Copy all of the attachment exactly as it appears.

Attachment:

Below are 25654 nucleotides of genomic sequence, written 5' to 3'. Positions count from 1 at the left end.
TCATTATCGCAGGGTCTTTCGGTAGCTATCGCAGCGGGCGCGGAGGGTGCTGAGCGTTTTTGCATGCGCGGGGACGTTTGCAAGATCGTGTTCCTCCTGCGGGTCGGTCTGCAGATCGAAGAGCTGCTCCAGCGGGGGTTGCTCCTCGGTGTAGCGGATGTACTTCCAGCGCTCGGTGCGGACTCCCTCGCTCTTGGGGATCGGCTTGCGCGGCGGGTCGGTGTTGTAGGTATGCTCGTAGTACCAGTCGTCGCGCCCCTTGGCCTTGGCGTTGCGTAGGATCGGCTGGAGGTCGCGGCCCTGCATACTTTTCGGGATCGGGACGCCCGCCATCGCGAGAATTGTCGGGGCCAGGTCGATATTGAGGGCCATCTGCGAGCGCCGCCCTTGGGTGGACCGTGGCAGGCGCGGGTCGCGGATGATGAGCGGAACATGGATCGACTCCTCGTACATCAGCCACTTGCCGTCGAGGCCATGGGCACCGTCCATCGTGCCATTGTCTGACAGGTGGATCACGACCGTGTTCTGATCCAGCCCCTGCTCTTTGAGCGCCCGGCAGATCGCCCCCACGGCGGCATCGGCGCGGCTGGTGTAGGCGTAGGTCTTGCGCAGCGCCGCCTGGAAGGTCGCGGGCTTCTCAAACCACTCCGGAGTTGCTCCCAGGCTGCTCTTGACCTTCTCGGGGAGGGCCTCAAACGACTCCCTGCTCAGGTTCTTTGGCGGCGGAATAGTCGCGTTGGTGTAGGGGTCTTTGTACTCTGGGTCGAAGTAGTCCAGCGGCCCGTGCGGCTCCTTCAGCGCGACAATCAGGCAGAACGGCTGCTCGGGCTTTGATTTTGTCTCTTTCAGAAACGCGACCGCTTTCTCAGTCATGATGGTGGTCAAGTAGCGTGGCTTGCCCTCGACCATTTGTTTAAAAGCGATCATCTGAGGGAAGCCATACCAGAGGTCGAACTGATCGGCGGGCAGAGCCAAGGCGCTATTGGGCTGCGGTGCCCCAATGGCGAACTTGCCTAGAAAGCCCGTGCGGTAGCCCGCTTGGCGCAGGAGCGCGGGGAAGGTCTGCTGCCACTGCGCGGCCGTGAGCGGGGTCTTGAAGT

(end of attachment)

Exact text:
Below are 25654 nucleotides of genomic sequence, written 5' to 3'. Positions count from 1 at the left end.
TCATTATCGCAGGGTCTTTCGGTAGCTATCGCAGCGGGCGCGGAGGGTGCTGAGCGTTTTTGCATGCGCGGGGACGTTTGCAAGATCGTGTTCCTCCTGCGGGTCGGTCTGCAGATCGAAGAGCTGCTCCAGCGGGGGTTGCTCCTCGGTGTAGCGGATGTACTTCCAGCGCTCGGTGCGGACTCCCTCGCTCTTGGGGATCGGCTTGCGCGGCGGGTCGGTGTTGTAGGTATGCTCGTAGTACCAGTCGTCGCGCCCCTTGGCCTTGGCGTTGCGTAGGATCGGCTGGAGGTCGCGGCCCTGCATACTTTTCGGGATCGGGACGCCCGCCATCGCGAGAATTGTCGGGGCCAGGTCGATATTGAGGGCCATCTGCGAGCGCCGCCCTTGGGTGGACCGTGGCAGGCGCGGGTCGCGGATGATGAGCGGAACATGGATCGACTCCTCGTACATCAGCCACTTGCCGTCGAGGCCATGGGCACCGTCCATCGTGCCATTGTCTGACAGGTGGATCACGACCGTGTTCTGATCCAGCCCCTGCTCTTTGAGCGCCCGGCAGATCGCCCCCACGGCGGCATCGGCGCGGCTGGTGTAGGCGTAGGTCTTGCGCAGCGCCGCCTGGAAGGTCGCGGGCTTCTCAAACCACTCCGGAGTTGCTCCCAGGCTGCTCTTGACCTTCTCGGGGAGGGCCTCAAACGACTCCCTGCTCAGGTTCTTTGGCGGCGGAATAGTCGCGTTGGTGTAGGGGTCTTTGTACTCTGGGTCGAAGTAGTCCAGCGGCCCGTGCGGCTCCTTCAGCGCGACAATCAGGCAGAACGGCTGCTCGGGCTTTGATTTTGTCTCTTTCAGAAACGCGACCGCTTTCTCAGTCATGATGGTGGTCAAGTAGCGTGGCTTGCCCTCGACCATTTGTTTAAAAGCGATCATCTGAGGGAAGCCATACCAGAGGTCGAACTGATCGGCGGGCAGAGCCAAGGCGCTATTGGGCTGCGGTGCCCCAATGGCGAACTTGCCTAGAAAGCCCGTGCGGTAGCCCGCTTGGCGCAGGAGCGCGGGGAAGGTCTGCTGCCACTGCGCGGCCGTGAGCGGGGTCTTGAAGT